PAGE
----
10 Reasons Why I’m Blacker Than You


I’m Black.

I know, I know, I know. It’s quite a surprise. I carry an oversized beige murse attache. If you look inside this oversized beige murse attache right now, you will find a book. (Which you know is some White shit cause niggas can’t read.) I live in Pittsburgh. I prefer mayo to Miracle Whip. I’ve never really been a huge fan of chicken. (I like it, but I think it’s slightly overrated.) Shit, I even know my dad. But, lo and behold, aside from that translucent stage I went through for the first two weeks of my life when I vaguely resembled the Pale Man from Pan’s Labyrinth, I’ve been Black for the majority of my time on Earth.

Lest I forget, I receive occasional conspicuous reminders of this Blackness. One occurred a few weeks ago, after I completed a half hour stretch that would definitely at least make honorable mention in a nationwide competition for the “Unnecessarily Blackest Half-Hour Stretch.”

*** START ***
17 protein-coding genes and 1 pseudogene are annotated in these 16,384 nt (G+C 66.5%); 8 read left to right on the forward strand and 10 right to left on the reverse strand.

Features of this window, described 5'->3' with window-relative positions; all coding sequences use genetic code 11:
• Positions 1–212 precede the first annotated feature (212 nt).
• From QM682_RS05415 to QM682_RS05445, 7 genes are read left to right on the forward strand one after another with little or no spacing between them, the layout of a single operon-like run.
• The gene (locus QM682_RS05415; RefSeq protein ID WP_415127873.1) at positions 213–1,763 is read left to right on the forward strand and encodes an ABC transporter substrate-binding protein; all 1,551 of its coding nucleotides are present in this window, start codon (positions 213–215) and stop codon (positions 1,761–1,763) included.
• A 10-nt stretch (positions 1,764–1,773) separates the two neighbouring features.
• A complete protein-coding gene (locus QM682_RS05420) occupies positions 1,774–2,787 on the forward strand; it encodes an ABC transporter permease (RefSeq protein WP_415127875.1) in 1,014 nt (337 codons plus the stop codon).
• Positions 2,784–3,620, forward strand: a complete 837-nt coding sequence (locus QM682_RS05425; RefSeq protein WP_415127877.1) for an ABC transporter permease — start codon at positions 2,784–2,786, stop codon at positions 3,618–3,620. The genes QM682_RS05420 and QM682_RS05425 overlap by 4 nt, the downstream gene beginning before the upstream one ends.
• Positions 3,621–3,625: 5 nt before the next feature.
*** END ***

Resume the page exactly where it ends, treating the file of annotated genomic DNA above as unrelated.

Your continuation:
To wit, I ate a couple pieces of fried chicken (I know) and washed it down with a couple red Little Hugs I took from the fellowship hall of a Baptist church the day before. When finished, I walked the Gay Reindeer’s pitbull, and when I got back inside, I called my parents and we spoke for 15 minutes about watermelon. Adding Blackness to injury, I had on a wifebeater, basketball shorts, and Tims (Didn’t feel like going upstairs to get some sneakers), and the couches in my living room—including the couch I happened to be sitting on while eating fried chicken and drinking Little Hugs—are black leather.

Basically, not only am I Black, I’m actually one of the Blackest people you’ll ever meet.

This Blackness was reiterated this week with my glee over the BlackBuzzFeed hashtag—where Black Twitter users parodied Buzz Feed by “repurposing it for a Black audience.” I usually don’t take part in Black Twitter’s daily hashtag orgies, but this time I couldn’t resist the urge to show off my shiny old Blackness, tweeting about any and everything from dating practices…